California's citizens have changed the landscape of a key area of biology — with intriguing implications for everyone else.
The dream has come true for biologists in California who want to work with human embryonic stem cells. A large sum of money ($300 million annually for ten years), the promise of new buildings, a state research institute dedicated to the field and a constitutional guarantee of the right to do the work all sailed through in a referendum last week (see page 135).
The passage of Proposition 71, as the measure is called, reflects the faith of the public in science's potential to make life better. The infrastructure it creates will make California one of the most suitable places in the world for pushing the frontiers of human embryonic stem-cell research. We have signalled a need for caution (see Nature 431, 723; 200410.1038/431723a), because Proposition 71 is an unusual experiment in science funding. Nevertheless, many leading researchers have staked their reputations on its success and deserve credit for their hard work to pass the measure.
There is still a chance that President George Bush and his allies in Congress who oppose the research could undermine Proposition 71 with a federal ban on essential techniques such as ‘therapeutic cloning’. But such a bill has failed twice in the Senate already, and the chances that it would pass are less now that some prominent conservatives have lent their support to embryonic stem-cell research.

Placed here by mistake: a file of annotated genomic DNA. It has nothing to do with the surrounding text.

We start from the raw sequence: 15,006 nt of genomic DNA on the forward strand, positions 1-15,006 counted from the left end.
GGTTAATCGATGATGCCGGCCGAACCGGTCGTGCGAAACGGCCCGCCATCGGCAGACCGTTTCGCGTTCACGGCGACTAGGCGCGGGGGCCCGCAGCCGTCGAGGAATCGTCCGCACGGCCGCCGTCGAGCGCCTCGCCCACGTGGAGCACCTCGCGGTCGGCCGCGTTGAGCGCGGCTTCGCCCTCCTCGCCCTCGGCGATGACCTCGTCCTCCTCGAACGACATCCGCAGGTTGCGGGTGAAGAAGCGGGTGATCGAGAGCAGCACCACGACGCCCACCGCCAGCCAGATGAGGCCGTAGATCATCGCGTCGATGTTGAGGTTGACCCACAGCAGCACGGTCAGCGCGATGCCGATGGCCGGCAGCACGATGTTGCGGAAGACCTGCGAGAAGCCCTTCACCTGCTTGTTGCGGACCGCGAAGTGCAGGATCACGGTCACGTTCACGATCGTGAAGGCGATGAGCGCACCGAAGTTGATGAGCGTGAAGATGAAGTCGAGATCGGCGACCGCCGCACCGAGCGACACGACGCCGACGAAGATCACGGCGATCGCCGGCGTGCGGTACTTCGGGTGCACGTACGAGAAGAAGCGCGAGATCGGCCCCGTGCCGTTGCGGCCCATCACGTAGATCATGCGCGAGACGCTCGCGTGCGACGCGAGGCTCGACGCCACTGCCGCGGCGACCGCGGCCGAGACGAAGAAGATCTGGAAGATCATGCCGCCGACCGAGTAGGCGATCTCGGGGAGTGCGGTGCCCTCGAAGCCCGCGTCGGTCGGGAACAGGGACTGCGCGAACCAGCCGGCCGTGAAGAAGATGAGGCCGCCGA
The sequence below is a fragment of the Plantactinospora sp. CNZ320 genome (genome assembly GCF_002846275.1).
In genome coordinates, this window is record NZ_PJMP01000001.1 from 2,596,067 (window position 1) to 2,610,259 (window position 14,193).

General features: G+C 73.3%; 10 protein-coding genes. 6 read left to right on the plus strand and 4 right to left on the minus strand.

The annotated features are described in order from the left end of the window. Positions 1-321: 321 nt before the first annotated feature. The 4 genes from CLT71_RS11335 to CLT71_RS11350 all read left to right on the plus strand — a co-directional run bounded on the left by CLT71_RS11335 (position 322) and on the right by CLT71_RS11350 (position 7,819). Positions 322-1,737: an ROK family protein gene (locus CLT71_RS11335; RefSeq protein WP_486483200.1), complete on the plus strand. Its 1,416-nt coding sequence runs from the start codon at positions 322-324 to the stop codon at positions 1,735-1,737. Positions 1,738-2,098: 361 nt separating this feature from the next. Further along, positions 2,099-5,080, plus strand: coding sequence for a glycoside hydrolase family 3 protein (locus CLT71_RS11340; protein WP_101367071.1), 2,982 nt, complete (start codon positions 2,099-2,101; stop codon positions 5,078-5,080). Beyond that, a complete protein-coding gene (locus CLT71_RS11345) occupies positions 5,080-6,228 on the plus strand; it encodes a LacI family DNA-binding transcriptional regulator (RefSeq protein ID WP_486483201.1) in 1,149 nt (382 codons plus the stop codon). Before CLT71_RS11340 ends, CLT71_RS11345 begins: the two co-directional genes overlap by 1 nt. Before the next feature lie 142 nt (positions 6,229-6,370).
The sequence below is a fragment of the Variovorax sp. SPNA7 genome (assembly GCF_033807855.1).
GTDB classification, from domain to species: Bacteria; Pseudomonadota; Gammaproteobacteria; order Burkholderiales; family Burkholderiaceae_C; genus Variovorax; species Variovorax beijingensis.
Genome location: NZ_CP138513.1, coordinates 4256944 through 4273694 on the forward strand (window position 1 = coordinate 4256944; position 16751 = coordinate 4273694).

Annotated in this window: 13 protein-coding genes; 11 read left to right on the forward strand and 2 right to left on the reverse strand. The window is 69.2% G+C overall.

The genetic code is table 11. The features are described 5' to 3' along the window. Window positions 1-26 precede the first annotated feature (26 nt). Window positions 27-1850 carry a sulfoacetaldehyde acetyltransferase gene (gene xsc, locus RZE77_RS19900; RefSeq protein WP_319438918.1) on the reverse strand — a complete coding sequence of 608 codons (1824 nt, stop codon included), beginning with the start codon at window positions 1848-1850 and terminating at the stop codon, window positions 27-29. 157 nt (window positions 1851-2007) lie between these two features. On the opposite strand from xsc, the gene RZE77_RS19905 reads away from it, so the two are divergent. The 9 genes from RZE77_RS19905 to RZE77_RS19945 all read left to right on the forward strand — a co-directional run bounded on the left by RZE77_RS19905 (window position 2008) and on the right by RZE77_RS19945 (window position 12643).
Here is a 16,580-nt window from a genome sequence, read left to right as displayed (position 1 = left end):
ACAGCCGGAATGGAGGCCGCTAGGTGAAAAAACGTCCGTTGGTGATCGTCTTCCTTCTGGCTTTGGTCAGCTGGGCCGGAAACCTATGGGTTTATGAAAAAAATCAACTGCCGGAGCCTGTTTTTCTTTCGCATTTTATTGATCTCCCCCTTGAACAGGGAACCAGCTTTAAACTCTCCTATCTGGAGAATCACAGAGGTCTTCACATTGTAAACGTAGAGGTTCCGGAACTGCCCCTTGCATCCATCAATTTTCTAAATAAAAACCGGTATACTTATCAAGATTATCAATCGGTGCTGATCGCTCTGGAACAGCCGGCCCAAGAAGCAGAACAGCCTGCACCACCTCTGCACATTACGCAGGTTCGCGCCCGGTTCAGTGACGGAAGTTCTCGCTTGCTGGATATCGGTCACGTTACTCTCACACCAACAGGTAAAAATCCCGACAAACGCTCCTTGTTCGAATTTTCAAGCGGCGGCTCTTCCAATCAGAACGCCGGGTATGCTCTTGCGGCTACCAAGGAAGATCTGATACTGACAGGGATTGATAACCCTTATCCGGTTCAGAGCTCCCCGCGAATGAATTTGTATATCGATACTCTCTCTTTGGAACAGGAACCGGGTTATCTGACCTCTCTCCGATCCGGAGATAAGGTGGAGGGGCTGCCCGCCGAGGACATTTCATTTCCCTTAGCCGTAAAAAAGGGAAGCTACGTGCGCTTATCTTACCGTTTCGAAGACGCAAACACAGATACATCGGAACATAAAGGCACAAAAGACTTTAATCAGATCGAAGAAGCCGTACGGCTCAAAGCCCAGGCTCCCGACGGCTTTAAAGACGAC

Researchers outside California will be right to worry that Proposition 71 could weaken embryonic stem-cell research elsewhere. Strong privately funded US research centres exist outside California — at the University of Wisconsin and Harvard, for instance — but young researchers especially are likely to feel the pull westwards, and even senior people may find it hard to pass up the lure of new cash and more lab space.
Current limitations on federal funding for the research mean that there are relatively few groups already working with human embryonic stem-cell lines in California. The administrators of the institute, who are to be appointed within 40 days, and the grant review board they will nominate, must avoid merely enhancing existing programmes and recognize the potential of newcomers to stimulate innovation. At the same time, Californian stem-cell research should strive where possible to grow from within.
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The stem-cell state. Nature 432, 131 (2004). https://doi.org/10.1038/432131b